He was understandably upset about reading/being told that one J Page played the gtr solo on “Baby…”, when in fact he did. I can only offer my sincere apologies for my part in the mix-up, but need also explain that in the mid-70’s info on Page’s & Meek’s recording activities were very scarce to come by. For instance, the first-ever record compiling a set of Meek recordings was the “The Joe Meek Story” on Decca from ’77.
So why did I think it was Page on “Baby…”? Well, I knew he’d done sessions for Joe, & to be frank it was the tone/aggression of the solo, that reminded me of some of his wilder efforts, like the solo on Wayne Gibson’s “Come On Let’s Go” (mentioned in my R&BT piece). Little did I know that Meek had “doctored” the gtr solo by making Roger record it 3 times, as he explains in the CD notes, & then put the takes together into one mind-boggling solo. If I’m to burn in hell for my mistake for all eternity (+ some more), so be it, but I wonder what Hall made of the fact that he wasn’t even credited with his full name – only identified as Roger – on the CD?
Now, this cheeky quip from the Rondos is so utterly classic: “In those days [Page] simply wasn’t yet up to the high standards of Roger Hall . . . .” Ha ha ha ha ha ha ha . . . .
7th Mar 2016
|Hi This is Billy Blue Rondo – Welcome to our Website|
for the meantime we would just like to state, quite clearly, that JIMMY PAGE never EVER
performed on any recording credited to The Blue Rondos. In those days he simply wasn’t yet up to the high standards of Roger Hall and Micky Stubbs.
Watch the ‘SHOWCASE — Live Preformance’ Video Clips —- See (hear) what I mean?
TARRY A WHILE AND LISTEN TO MICKY STUBBS SINGING
‘TOMORROW IN THE MORNING’
Finally, N.E. Fulcanwright provides an equally cheeky and hilarious explanation for why the term “freakbeat’ had to be invented: you can’t call 60’s UK teenage punk rock “garage rock” because the Brits’s garages totally sucked!!! —
[T]hink about it — back in the 60’s the average Yank’s garage was double-sized and brick-built, comfortably housing a Chevy, a Harley-Davidson, a surfboard and a deep-freeze, leaving plenty of room for a R&R band to rehearse: its UK counterpart . . . was an infinitely smaller, rickety, prefabricated affair, invariably housing a clapped-out old Austin A35 van, a moped, an ironing board and a tin larder, with barely enough space left for grandad’s old piano-accordion.) No, 60’s UK Beat Groups had tended to rehearse in pubs’ backrooms and either church or village halls, rather than garages — but somehow, neither “Pubrock” nor “Churchbeat” really fitted the bill . . . The term “Freakbeat ” was in fact coined in the early 80’s by Phil Smee . . . during a memorable, alcoholically-fuelled session with his erstwhile henchman Brian Hogg, as the pair attempted to define a “new” category under which they could file some of their favorite 60’s UK R&B singles. . . . The description perfectly fits the bill, accurately defining a sound and style too wild to be categorised simply as “White R&B”, and yet rather early — not to mention far too wigged-out — to qualify as “Psychedelic”.liner notes to the Freakbeat Freakout comp.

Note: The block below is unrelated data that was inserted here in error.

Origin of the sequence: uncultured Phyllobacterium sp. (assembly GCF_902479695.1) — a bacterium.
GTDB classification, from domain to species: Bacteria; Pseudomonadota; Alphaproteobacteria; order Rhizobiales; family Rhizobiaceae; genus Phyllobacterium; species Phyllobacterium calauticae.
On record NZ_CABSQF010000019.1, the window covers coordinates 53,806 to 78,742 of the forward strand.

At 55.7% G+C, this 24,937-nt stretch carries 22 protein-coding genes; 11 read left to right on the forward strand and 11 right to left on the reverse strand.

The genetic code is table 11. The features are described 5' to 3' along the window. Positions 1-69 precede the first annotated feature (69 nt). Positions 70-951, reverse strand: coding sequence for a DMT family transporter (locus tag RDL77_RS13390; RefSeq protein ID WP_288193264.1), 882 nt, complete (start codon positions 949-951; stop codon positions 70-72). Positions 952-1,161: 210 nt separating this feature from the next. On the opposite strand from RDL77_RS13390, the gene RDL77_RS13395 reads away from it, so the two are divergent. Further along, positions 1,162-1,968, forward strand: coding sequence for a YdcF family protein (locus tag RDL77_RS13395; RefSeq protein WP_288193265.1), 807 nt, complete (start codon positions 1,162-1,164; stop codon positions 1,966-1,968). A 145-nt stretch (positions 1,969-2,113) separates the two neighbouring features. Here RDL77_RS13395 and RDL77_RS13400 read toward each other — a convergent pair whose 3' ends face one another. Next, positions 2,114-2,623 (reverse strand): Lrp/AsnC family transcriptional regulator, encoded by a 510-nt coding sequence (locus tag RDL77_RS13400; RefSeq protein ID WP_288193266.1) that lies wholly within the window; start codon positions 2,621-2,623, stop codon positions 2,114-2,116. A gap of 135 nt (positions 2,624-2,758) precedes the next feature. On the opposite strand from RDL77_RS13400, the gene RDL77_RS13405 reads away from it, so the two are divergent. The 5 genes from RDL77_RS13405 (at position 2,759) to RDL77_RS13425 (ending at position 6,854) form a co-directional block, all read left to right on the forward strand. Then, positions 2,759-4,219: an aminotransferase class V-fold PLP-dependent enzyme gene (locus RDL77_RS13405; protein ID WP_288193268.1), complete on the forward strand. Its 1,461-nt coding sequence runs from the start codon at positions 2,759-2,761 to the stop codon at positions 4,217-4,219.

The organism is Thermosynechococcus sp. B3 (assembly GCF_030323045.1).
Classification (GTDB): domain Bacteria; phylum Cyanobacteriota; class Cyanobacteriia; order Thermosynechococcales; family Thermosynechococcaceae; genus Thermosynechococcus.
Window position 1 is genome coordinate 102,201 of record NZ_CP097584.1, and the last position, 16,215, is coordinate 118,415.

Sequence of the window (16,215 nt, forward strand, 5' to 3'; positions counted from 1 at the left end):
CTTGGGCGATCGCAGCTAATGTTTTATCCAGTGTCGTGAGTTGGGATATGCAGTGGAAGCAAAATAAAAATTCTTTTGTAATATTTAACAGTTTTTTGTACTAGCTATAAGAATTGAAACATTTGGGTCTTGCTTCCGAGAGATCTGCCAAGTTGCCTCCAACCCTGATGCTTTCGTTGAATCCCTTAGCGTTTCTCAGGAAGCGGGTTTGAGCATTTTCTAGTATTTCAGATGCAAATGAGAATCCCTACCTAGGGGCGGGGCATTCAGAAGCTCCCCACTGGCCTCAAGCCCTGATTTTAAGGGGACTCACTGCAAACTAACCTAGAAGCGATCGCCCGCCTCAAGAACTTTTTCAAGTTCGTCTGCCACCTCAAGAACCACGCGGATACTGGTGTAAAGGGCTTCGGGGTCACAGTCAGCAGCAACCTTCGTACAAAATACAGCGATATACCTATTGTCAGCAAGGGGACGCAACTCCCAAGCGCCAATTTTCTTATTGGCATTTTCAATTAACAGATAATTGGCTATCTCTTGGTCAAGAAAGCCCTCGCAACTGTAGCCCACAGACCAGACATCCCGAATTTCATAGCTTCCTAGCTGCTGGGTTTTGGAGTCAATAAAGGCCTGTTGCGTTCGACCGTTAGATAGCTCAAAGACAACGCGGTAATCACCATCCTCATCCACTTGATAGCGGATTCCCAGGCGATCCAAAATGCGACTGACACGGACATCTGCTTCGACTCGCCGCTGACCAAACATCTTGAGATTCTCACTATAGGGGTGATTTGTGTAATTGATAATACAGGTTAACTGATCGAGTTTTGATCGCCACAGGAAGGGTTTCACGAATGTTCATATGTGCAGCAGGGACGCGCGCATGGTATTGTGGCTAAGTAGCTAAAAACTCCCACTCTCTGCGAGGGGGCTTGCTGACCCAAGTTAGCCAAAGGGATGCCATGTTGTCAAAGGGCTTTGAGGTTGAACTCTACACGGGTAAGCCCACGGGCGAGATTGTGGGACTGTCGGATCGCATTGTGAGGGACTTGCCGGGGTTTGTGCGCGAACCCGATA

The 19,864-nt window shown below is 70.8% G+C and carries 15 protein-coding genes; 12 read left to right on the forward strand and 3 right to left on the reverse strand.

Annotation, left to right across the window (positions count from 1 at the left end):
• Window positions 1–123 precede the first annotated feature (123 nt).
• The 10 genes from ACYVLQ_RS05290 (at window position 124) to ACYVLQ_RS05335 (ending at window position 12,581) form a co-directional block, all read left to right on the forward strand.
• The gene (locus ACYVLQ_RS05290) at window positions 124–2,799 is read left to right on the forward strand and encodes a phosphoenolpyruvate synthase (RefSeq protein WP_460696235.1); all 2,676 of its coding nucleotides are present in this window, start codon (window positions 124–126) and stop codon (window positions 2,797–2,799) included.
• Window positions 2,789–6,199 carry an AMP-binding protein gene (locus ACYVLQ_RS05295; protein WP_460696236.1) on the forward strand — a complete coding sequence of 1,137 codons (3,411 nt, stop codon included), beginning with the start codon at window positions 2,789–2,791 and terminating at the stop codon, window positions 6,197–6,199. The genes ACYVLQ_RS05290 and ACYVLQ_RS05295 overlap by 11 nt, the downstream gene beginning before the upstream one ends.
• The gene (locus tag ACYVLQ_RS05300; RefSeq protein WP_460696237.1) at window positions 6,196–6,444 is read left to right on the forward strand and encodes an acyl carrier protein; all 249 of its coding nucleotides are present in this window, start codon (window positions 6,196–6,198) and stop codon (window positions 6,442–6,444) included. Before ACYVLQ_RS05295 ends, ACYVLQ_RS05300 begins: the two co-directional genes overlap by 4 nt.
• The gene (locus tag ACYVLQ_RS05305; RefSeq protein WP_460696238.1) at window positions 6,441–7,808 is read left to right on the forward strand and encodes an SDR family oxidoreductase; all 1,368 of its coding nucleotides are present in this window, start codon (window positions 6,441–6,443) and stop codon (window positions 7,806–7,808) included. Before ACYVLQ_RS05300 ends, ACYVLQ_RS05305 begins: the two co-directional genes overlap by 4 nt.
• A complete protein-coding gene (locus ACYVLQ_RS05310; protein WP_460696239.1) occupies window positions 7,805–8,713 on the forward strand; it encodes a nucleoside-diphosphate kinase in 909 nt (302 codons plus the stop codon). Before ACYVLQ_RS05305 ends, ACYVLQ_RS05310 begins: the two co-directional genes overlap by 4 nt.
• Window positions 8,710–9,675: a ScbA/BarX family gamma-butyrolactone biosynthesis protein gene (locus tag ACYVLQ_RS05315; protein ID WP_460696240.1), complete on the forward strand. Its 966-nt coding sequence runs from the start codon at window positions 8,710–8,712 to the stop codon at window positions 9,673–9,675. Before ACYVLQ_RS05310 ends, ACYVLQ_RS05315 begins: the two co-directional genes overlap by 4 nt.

“Go on late night walk, dark side of town. Keep to myself most of the time. No one to put me down. But I’ve had it. Baby, I go for you. Got no time for the square guys. Gimme leather and a hot rod too. I like to feel the wind in my hair. Speed, I love it too. But I’ve had it. Baby, I go for you. Bring me down to the ground. Build me up to the sky. Poke me until I giggle. I’m gonna love her ’til the day I die. Baby, I go for you.”
* Who was Joe Meek? Little Steven says “Who was the craziest record producer of all time? Joe Meek was his name . . . .” (https://www.undergroundgarage.com/shows-699-690/show-693-joe-meek). See the movie (yes, there was a movie).
** I had thought that freakbeat emerged from the primordial ooze in ’66.